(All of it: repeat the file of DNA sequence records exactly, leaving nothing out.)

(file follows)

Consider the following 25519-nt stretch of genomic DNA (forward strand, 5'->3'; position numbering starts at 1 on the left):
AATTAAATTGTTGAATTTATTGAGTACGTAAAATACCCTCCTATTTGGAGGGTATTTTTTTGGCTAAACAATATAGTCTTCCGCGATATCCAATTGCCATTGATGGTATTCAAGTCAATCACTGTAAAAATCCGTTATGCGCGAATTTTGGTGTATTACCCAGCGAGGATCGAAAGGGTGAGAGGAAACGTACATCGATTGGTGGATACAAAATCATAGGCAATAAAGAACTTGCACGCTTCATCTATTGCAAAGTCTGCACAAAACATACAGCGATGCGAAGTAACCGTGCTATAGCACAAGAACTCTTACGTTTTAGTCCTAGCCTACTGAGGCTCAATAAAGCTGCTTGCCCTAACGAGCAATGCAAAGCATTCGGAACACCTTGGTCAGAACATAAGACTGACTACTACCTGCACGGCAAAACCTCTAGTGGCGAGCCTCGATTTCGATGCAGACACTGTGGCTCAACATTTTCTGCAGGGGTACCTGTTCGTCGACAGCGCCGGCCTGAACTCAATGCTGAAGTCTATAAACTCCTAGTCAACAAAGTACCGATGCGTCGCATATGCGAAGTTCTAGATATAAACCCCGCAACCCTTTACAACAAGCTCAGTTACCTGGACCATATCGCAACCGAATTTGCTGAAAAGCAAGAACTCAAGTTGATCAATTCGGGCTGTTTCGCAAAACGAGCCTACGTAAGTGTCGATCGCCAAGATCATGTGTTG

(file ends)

Consider the following 25519-nt stretch of genomic DNA (forward strand, 5'->3'; position numbering starts at 1 on the left):
AATTAAATTGTTGAATTTATTGAGTACGTAAAATACCCTCCTATTTGGAGGGTATTTTTTTGGCTAAACAATATAGTCTTCCGCGATATCCAATTGCCATTGATGGTATTCAAGTCAATCACTGTAAAAATCCGTTATGCGCGAATTTTGGTGTATTACCCAGCGAGGATCGAAAGGGTGAGAGGAAACGTACATCGATTGGTGGATACAAAATCATAGGCAATAAAGAACTTGCACGCTTCATCTATTGCAAAGTCTGCACAAAACATACAGCGATGCGAAGTAACCGTGCTATAGCACAAGAACTCTTACGTTTTAGTCCTAGCCTACTGAGGCTCAATAAAGCTGCTTGCCCTAACGAGCAATGCAAAGCATTCGGAACACCTTGGTCAGAACATAAGACTGACTACTACCTGCACGGCAAAACCTCTAGTGGCGAGCCTCGATTTCGATGCAGACACTGTGGCTCAACATTTTCTGCAGGGGTACCTGTTCGTCGACAGCGCCGGCCTGAACTCAATGCTGAAGTCTATAAACTCCTAGTCAACAAAGTACCGATGCGTCGCATATGCGAAGTTCTAGATATAAACCCCGCAACCCTTTACAACAAGCTCAGTTACCTGGACCATATCGCAACCGAATTTGCTGAAAAGCAAGAACTCAAGTTGATCAATTCGGGCTGTTTCGCAAAACGAGCCTACGTAAGTGTCGATCGCCAAGATCATGTGTTG